In this piece I analyze critiques of smaller scale and alternative production strategies from several angles. In the second I will discuss problems inherent in the argument that small scale can feed the U.S. population and consider a middle path of scale and production diversity.
: #netzero (10)
I know that it is getting harder all the time to believe that there really is a “peak oil crisis” lurking out there waiting to engulf our civilization and create all sorts of havoc. Nearly every day now oil and gasoline prices are falling.
The political transformations that have occupied the last four posts in this sequence can also be traced in detail in the economic sphere.
A weekly update of peak oil news, including: -Oil and the Global Economy -The Middle East and North Africa -Russia/Ukraine -Quote of the Week -The Briefs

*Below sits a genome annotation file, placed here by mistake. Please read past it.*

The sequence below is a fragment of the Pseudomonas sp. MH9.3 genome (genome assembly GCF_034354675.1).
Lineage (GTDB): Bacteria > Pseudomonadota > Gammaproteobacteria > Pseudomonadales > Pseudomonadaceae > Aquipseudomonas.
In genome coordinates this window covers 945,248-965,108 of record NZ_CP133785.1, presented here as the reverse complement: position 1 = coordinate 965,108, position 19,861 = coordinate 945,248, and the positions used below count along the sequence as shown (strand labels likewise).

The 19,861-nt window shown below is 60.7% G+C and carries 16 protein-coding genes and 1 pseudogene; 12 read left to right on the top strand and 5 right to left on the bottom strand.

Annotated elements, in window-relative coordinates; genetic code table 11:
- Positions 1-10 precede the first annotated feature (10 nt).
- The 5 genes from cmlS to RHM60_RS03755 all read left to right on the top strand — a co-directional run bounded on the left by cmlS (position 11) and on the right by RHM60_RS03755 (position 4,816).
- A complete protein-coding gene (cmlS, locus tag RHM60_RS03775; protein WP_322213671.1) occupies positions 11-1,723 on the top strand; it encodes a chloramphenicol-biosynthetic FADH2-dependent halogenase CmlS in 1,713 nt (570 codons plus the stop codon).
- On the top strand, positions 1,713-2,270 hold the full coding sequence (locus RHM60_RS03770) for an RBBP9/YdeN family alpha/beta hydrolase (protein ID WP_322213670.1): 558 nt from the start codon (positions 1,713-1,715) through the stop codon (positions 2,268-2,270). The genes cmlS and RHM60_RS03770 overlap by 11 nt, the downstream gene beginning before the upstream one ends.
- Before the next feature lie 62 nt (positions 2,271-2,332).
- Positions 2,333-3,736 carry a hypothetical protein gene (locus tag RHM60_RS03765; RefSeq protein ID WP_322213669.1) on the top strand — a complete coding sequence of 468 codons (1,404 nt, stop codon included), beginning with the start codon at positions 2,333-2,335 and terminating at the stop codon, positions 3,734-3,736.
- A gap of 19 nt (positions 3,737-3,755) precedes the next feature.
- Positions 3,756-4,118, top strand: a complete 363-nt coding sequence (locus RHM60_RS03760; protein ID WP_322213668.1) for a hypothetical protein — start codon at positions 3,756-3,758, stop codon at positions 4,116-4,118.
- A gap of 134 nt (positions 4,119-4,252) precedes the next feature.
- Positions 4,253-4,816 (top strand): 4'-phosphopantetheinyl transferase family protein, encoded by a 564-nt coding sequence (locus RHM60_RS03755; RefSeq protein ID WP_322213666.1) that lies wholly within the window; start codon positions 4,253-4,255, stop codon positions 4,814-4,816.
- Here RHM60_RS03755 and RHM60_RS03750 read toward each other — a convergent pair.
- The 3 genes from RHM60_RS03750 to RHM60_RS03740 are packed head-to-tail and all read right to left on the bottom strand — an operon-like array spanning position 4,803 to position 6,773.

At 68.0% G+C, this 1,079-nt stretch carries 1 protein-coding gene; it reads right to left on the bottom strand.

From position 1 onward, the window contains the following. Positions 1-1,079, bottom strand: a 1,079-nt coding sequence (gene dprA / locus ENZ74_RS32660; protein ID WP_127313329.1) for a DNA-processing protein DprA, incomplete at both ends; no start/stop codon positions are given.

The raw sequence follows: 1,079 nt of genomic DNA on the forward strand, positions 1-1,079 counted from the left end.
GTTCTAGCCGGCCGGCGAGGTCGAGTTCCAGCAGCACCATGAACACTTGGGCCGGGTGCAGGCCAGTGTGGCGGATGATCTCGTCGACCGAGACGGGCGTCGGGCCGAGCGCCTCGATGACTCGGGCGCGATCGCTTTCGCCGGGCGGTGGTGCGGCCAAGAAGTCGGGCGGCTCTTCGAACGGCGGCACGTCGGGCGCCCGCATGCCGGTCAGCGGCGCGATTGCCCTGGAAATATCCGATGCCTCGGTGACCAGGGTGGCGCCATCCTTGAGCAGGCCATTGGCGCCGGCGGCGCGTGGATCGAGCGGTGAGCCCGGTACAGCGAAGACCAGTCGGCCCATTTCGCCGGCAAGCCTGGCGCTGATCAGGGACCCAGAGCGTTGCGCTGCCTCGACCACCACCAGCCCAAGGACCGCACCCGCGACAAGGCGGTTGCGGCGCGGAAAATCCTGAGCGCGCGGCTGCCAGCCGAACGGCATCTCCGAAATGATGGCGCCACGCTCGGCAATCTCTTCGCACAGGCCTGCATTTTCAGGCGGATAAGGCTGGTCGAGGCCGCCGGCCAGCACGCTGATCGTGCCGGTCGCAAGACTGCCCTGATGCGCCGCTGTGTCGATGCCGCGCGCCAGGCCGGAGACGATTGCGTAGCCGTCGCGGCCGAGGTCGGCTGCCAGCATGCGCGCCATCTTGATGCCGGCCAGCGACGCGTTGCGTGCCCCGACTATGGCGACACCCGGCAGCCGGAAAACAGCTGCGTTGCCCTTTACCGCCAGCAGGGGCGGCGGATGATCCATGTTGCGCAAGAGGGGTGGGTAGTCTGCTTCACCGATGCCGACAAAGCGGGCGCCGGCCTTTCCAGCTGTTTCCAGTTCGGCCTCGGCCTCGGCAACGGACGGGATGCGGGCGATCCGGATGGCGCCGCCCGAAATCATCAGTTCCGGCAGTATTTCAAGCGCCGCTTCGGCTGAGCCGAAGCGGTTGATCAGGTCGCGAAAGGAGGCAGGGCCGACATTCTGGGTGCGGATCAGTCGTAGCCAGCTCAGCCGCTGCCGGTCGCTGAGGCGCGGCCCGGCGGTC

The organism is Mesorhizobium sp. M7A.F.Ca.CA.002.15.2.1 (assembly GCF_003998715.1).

Events in Iraq are headline news everywhere, and once again, there is no mention of the issue that underlies much of the violence: control of Iraqi oil.
...this spring the Garden Tower Project, offering a vertical garden design with worm composting right in the tower, is my best friend.
A mid-week update. Oil prices in London have risen this week on concerns that the Ukrainian situation will lead to sanctions and reduced oil and gas flows into Europe.
Unnoticed by the mainstream media, US shale oil covers up a recent decline of crude oil production of 1.5 mb/d in the rest of world (using data up to Oct 2013).
Most of what’s kept people in today’s industrial world from coming to grips with the shape and scale of our predicament is precisely the inability to imagine a future that’s actually different from the present.
A mid-week update. After falling steadily since the middle of September, New York oil futures rebounded this week by some $5 a barrel to close at $97.14 on Wednesday.